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Dual Phase Heat Treatment and Knives?


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It might be kind of an odd question, and maybe I've been reading too much about high strength sheet steel as of late, but is there any kind of utility for dual phase heat steel (i.e. a blend of martensite and ferrite) in knife making? The edge of a knife needs the high yield strength and hardness you get from a quenched and tempered martensitic steel, but with differential hardening/tempering and composite blades using several types of steel there is certainly effort to maintain some ductility in the bulk of knives in some situations. Because the temperature to get full austenization varies with carbon content it seems like you could theoretically have a heat treatment and composite structure that yields a fully martensitic edge with something like 1075 (to be close to the eutectoid composition) and have the rest be dual phase, with a good strength-toughness combination.

 

What made me think of this is that, surprisingly, 1018 is pretty close to the chemistry of some dual phase steels in the 800-1000MPa strength level, minus a bit of Mn (and actually with more C) and perhaps a few traces of other things. Despite this potential, it seems like it's always treated as a non-participant in the hardening of sanmai knives. Likewise, if 1075 was put through a "dual phase" heat treatment for 1018, from what I can tell it would come out entirely as tempered martensite.

 

I did a back of the envelope 1018 dual phase heat (quenched from 900 C in water, soak at 750 C for 15 minutes, quench in water, temper at 150 C 60 minutes) treatment and admittedly it was not particularly impressive. The as received, DP, and quench and tempered pieces were all more than ductile enough for a knife and my (crude) bending strength comparison showed them to be roughly the same (QT and DP roughly tied, maybe a hair stronger than as received). I may try something with a bit more carbon (like 1045 which I have on hand), but that definitely would be further from the composition of "proper" DP steels. Does this seem to anyone like something that could work, or at least be a way to make a modified heat treatment for a blade that would already have some low carbon portion?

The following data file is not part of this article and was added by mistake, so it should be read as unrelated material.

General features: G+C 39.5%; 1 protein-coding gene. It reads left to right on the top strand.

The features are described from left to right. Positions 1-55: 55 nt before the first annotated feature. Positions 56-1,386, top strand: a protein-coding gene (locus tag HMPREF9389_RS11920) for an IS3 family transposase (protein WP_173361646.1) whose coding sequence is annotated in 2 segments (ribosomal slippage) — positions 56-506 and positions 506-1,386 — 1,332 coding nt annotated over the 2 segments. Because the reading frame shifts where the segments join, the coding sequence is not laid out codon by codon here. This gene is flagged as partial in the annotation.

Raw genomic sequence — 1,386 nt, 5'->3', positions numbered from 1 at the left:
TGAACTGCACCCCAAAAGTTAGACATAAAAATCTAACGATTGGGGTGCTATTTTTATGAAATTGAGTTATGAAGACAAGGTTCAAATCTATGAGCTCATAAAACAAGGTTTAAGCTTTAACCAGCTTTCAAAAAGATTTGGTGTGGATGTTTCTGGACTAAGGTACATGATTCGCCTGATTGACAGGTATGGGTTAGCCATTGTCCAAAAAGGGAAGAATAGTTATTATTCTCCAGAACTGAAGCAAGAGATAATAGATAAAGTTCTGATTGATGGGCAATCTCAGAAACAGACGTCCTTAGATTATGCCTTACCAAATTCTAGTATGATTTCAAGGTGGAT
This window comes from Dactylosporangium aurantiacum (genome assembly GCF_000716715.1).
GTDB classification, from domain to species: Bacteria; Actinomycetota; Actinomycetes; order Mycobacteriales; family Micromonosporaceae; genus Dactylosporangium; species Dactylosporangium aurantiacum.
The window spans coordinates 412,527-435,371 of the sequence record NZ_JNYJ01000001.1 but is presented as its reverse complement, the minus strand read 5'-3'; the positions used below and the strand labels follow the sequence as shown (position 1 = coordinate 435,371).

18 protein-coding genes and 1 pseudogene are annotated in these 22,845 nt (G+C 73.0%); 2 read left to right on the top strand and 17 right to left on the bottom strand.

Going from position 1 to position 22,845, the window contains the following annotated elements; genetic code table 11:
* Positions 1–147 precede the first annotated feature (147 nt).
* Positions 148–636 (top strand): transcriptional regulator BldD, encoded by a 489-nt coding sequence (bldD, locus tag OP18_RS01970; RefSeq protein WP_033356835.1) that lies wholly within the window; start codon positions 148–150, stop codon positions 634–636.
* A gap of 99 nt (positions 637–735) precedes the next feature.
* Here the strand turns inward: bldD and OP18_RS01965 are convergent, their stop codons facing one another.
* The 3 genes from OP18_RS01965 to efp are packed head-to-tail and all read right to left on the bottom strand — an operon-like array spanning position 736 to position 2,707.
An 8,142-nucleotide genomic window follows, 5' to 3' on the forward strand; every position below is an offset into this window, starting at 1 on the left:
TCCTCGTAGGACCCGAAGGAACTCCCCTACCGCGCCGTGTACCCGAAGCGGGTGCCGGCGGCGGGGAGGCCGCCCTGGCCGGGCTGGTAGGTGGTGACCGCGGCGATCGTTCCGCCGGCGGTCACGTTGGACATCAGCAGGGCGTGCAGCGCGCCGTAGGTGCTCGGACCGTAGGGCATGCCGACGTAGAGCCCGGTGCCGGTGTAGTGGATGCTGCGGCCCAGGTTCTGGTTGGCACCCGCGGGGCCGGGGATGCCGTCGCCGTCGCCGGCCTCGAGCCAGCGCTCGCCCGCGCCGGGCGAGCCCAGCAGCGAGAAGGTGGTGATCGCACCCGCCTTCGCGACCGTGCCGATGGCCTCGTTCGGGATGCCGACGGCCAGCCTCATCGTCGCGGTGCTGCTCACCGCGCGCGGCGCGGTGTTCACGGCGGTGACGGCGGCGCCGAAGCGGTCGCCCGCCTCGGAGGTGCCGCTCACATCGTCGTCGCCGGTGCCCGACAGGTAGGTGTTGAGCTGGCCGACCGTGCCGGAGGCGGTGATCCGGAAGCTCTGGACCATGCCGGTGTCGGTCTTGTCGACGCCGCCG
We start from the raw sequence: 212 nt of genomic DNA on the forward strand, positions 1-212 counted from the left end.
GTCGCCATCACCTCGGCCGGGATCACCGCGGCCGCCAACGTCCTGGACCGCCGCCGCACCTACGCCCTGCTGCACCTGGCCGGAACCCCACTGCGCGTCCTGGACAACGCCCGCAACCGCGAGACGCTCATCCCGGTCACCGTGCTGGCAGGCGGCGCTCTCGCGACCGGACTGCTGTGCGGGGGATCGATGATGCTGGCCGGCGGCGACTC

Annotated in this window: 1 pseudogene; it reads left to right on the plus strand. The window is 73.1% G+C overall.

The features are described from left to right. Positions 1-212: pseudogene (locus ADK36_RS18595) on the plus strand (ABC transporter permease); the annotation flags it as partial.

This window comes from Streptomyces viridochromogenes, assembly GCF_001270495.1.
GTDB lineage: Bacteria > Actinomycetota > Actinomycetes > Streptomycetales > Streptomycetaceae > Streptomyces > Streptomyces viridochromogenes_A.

It seems like there's been a lot of advancements in high strength steels in the past 50 or so years trying to defeat the strength-ductility tradeoff, and this is one thing it seems like might be able to apply to knives. Or maybe a properly quenched and tempered blade is still the best 99.9% of the time. Thanks for reading!

 

 

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I'd say you are missing a few 9s there.  What you are talking about is basically what is going on with differential hardening, and is visible as a hamon or hardening line.  One thing to keep in mind is that 800-1000 MPa (116-145 ksi) is not actually all that high.  These steels are useful because it is pretty high for the given alloy content and ductility/impact properties.  For a point of reference, we make 4340 (still fairly low alloy content) and can get nearly 200 ksi (1379MPa) with just a fan cool and temper at 1000F.  If we were to liquid quench it (hot water) we would certainly be able to get well over that.  The ductile-brittle transition temperature (DBTT) is a bit higher though.  Tempered martensite is a fantastic thing.  Think about what a knife needs, basically just hardness and lack of brittleness (elasticity more that ductility).  Think about all the ABS bend tests that I am sure you have seen.  Do you need any more bending than that?  

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